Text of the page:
Since ancient times, India has known atheists, but I have not heard of any agnostic person tlll in recent past. The idea of
agnosticism seems to have come to India from the west. This word therefore puzzles me. A theist afirms that yes, there
is a god in whom he believes. An atheist says that no, there is no god. Both of these are firm statements and each
person making these has something to say that is specific. However, the statement that "There is probably no god "
sounds hollow. It is as good as saying "There is probably some god." In either case, someone who says this, does not
appear to have much to say. If you have a 10% doubt that god may exist, you are an agnostic. It is the same if
you have 20% , 50% or 90% doubt. So where does agnosticism stand? Does it really mean anything? If an agnostic is
so much in un-resolvable doubt, should he declare himself as an agnostic, that is, a person not capable of resolving his
The usual excuse for such a doubt is that no one can be 100% sure of anything, but we are so sure of many things in life.
If we have doubt on any subject, we take pains to resolve our doubt. Is it so difficult to resolve a doubt on the existance
of god that it can never be resolved and so force a person to remain an agnostic for all his life? If this were so, there would
be no atheists in the world. Does the agnostic lack something that an atheist has? Or, does an atheist overstep a
limit of sound judgement?
Some that insist on the term agnostic rather than atheist are willing to accept the "life force" argument, or personal experience without clarification or evidence. The vague concept of god sidesteps the need for hard proof and leaves room for fuzzy boundaries of reality.
I am surprised that people want rational, evidence based thinking for medical professionals (to receive helpful rather than harmful care), pilots and maintenance persons (so that the aircraft on which they are flying don't crash), banking and insurance (safety for their money and income stream...though that hasn't worked out so well lately), and more but are willing to accept irrational, non-evidence based thinking regarding god/creator/supreme being/life force and similar ideas. Sam Harris nicely addresses this in several of his books and articles, so I won't try to add anything.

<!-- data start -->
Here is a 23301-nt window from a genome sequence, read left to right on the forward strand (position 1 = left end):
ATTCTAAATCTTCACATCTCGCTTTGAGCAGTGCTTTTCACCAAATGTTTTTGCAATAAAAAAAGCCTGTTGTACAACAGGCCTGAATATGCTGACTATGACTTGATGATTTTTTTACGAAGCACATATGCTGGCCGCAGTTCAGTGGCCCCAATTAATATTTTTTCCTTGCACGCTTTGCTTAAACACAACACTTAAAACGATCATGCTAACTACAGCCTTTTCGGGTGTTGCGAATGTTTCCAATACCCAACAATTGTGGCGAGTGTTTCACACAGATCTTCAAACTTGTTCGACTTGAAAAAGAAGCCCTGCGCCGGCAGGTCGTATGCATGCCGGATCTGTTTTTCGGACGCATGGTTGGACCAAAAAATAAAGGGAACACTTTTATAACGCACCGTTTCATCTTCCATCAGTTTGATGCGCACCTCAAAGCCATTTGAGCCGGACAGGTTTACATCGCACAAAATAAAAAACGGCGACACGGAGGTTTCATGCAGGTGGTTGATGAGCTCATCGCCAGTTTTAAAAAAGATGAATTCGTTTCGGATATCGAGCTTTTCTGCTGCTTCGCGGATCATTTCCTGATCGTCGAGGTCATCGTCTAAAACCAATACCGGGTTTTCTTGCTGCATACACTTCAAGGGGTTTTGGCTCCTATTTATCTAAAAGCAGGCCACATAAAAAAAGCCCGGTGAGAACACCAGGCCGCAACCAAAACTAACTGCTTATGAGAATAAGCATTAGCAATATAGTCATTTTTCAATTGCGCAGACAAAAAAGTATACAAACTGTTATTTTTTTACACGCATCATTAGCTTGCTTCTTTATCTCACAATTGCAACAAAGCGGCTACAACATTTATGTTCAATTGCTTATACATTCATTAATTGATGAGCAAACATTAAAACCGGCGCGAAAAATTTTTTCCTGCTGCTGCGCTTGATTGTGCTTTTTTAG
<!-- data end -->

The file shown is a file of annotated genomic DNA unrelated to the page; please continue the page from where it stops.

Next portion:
Like many terms, "agnostic" is one often misappropriated by those who wish to obfuscate something in order to serve an agenda, other than that which the term actually serves. -> "do not pretend conclusions are certain that are not demonstrated or demonstrable."
The antithesis of "faith".
Madhukar, I will remember your words as they are much more eloquent than those I have used to say the same thing. Thanks.
Madhukar wrote, "Does the agnostic lack something that an atheist has? Or, does an atheist overstep a limit of sound judgment?'
For me, words like "agnostic" and "atheist", conjured up fear and doubt, even until this past week's discussions with so many people.
Asking myself, "Does god possibly exist?" my answer is clearly no; therefore fear and doubt have no reason for existing. By changing thoughts, feelings dissipated. This feels ... I can't find a better word than good.
"Asking myself, "Does god possibly exist?" my answer is clearly no; therefore fear and doubt have no reason for existing. By changing thoughts, feelings dissipated. This feels ... I can't find a better word than good."
Faith, is like that.
BTW, atheist and agnostic are not at all mutually exclusive positions, they are the only pair of the possible 4, that are logically tenable.